The November Nine is within sight after Day 7 of the 2011 World Series of Poker Main Event. Five levels of play produced numerous eliminations and a new set of chip leaders. Poker’s new power couple were among the casualties during the day and we saw the biggest pot of the Main Event towards the end of day’s play. Anton Makievskyi currently leads with 21 million and is looking to punch his ticket to the final table. He will not have an easy road to hoe as many big names still are in contention, including Ben Lamb, Phil Collins, and the surging Eoghan O’Dea.
Anton Makievskyi ran hot at the exact right time to make his bid for the November Nine. After starting with 3.3 million in chips, he was knocked down to 1.6 million before going on the run of his poker career. He chipped up to over 4 million before knocking out Guillaume Darcourt. Darcourt shoved for his last 1.5 million with and Makievskyi called with pocket nines. The board fell eight-high and Makievskyi was up to 6 million.
From there he steadily chipped up to 10 million in chips before taking down the largest pot of the tournament. Makievskyi raised to 400,000 preflop and Christopher Moore called. The flop fell and Makievskyi bet 400,000. Moore then put in a raise to 1.1 million and Makievskyi countered with a three-bet to 2.8 million. Moore shipped his stack of around 12 million total and Makievskyi insta-called. Makievskyi turned over for a flopped full house. Moore turned over and could still win if an ace fell. The turn and river both brought baby cards and the 20 million pot propelled Makievskyi into the chip lead. He finished the day with just over 21 million in chips.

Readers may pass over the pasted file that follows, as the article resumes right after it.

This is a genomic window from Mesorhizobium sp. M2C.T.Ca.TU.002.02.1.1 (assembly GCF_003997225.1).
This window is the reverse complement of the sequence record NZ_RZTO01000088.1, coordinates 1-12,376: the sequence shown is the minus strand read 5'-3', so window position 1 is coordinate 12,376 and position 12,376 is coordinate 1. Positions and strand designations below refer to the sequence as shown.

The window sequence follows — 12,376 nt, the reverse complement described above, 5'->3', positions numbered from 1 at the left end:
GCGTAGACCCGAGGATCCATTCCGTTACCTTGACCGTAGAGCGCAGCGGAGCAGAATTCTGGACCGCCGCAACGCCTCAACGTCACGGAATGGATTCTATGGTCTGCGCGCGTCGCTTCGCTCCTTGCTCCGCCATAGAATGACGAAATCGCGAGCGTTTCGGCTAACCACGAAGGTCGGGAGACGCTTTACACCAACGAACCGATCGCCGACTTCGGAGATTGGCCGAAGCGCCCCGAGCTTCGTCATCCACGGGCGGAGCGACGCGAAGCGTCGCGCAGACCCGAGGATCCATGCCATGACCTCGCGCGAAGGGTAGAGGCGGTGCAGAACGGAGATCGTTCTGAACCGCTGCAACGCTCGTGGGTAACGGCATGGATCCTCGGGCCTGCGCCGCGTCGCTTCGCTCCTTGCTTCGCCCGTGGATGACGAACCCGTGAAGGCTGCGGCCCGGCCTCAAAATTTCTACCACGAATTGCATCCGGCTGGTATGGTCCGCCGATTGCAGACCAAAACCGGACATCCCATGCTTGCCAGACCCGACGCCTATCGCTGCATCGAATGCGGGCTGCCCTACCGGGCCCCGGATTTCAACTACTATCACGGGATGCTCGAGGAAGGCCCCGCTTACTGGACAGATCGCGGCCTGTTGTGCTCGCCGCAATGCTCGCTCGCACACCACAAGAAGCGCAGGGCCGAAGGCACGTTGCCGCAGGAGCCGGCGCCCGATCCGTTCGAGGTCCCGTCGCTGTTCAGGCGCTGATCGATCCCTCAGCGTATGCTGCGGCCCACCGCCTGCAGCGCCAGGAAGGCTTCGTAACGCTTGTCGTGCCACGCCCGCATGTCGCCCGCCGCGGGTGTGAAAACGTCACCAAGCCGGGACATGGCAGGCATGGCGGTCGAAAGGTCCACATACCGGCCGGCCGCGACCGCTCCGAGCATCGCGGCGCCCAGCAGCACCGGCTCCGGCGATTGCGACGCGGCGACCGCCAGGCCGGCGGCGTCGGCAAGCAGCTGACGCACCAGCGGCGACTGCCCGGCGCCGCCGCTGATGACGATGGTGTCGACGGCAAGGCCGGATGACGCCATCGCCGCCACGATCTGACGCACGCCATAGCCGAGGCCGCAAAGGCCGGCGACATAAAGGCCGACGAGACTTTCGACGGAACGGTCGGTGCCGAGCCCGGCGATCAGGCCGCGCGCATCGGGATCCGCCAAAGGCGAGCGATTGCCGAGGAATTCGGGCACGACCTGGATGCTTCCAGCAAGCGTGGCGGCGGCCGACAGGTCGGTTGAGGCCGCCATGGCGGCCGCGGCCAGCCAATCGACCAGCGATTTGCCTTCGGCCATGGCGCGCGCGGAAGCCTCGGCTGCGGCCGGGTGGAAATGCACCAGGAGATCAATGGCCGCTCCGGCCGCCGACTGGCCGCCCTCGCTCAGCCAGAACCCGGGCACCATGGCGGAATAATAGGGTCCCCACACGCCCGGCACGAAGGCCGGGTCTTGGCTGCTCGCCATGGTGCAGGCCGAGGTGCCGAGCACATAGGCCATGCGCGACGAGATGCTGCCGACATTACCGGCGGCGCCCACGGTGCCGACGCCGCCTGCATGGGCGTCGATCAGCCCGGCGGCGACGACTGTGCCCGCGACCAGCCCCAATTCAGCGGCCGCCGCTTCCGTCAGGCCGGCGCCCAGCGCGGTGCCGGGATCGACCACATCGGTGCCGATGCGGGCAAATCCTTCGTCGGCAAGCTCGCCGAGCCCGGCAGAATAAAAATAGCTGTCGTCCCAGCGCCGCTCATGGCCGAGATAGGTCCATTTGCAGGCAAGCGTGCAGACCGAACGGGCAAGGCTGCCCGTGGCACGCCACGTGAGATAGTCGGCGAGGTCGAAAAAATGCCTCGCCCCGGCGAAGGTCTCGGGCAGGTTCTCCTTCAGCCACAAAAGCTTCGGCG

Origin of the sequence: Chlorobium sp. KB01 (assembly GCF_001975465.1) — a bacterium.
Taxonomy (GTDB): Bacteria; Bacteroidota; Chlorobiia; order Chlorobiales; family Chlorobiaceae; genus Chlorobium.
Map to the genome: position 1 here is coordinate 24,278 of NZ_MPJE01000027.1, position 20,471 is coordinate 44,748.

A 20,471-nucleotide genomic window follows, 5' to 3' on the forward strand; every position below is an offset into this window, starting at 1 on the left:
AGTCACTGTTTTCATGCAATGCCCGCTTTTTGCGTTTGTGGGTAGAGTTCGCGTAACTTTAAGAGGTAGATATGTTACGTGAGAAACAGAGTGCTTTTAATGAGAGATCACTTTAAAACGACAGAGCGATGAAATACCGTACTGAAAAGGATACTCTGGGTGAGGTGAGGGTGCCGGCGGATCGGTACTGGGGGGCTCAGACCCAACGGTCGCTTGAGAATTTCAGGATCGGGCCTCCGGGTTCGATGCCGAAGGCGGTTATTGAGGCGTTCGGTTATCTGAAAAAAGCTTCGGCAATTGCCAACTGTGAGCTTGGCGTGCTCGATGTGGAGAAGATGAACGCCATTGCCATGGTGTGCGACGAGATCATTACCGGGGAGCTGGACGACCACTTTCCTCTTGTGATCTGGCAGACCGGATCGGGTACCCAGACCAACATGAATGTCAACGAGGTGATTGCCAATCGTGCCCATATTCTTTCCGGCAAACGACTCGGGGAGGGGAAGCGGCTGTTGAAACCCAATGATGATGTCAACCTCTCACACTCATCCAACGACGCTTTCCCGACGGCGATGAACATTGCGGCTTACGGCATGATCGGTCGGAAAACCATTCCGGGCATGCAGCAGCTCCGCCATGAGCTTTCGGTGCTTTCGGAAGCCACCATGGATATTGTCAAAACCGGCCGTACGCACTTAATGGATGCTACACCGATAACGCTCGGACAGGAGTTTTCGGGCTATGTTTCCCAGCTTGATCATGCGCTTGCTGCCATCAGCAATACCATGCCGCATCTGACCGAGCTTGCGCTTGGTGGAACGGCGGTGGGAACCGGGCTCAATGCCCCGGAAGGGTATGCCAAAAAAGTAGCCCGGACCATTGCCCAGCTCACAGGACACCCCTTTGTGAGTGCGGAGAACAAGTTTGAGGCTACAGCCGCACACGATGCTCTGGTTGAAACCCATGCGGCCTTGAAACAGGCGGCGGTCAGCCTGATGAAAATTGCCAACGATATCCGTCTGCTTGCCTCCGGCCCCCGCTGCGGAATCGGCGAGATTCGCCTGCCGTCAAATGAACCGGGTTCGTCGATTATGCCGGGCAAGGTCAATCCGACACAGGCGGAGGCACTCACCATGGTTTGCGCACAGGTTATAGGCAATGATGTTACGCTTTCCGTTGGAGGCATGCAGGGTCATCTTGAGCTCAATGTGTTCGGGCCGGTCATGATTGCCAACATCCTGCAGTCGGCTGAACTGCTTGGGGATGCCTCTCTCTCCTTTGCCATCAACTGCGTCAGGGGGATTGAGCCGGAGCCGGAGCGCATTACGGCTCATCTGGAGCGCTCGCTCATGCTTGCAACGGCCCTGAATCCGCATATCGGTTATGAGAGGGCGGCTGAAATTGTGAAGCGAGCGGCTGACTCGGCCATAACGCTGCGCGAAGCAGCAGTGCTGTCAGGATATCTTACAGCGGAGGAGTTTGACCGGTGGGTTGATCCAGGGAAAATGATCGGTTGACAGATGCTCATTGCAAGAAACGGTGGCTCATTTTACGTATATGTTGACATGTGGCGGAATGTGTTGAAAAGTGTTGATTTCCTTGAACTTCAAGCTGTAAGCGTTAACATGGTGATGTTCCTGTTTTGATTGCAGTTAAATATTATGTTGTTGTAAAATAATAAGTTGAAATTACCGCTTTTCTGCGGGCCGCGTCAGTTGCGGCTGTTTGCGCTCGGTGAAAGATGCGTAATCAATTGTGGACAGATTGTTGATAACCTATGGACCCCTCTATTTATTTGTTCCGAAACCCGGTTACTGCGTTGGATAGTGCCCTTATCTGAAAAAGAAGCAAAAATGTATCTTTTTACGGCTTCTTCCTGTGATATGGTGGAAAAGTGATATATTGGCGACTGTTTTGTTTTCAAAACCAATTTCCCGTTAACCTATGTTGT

Eoghan O’Dea is the next closest player to Makievskyi with slightly over 19 million. He started his run late in the day after doubling up with pocket kings against the pocket jacks of Ben Lamb. After giving some back to Lamb, he got tangled with Andrew Hinrichsen at the end of the day to move up to second in chips. A preflop betting war between the two resulted in Hinrichsen shoving all-in for around 8 million. O’Dea made the call and again held pocket kings while Hinrichsen showed . The board fell all hearts and normally that would be a chopped pot. However, in this case, O’Dea held the and his superior flush sent Hinrichsen out as the last player eliminated on the day.
Several big names hit the rail during Day 7 action. Sebastian Ruthenberg started the day as the shortest stack in the field and got his last 800,000 in with but ran into the pocket kings of Guillaume Darcourt. The board failed to produce an ace and Ruthenberg was out in 55th. David Bach was the chip leader on Day 5 of this event, but since that point he had been unable to significantly chip up. After slipping down to just under 2 million, Bach got his remaining stack in the middle with and found himself racing with John Hewitt’s . The flop all but ended it for Bach when it fell . With the falling on the turn, Bach hit the rail in 45th.
Erick Lindgren made an incredible comeback on Day 6 to give himself a shot at a November Nine run, but his run ended with a 43rd-place finish. After starting the day with 2.19 million, Lindgren steadily slid until he was left with just 640,000. He got those chips in with but ran into the from Steve Brecher. A flop of gave Lindgren a straight draw, but the board failed to produce a five, and Lindgren was eliminated.
Team PokerStars Australia pro Tony Hachem had the run of his life in this event and walked away with the biggest live cash of his pro career. After seeing his stack knocked down to around 500,000, Hachem moved all-in from early position with and Kenny Shih called with from the big blind. The flop left Hachem needing running eights, sevens, or running straight cards to win. The turn brought the and Hachem was drawing dead. He finished in 37th place and took home $196,174.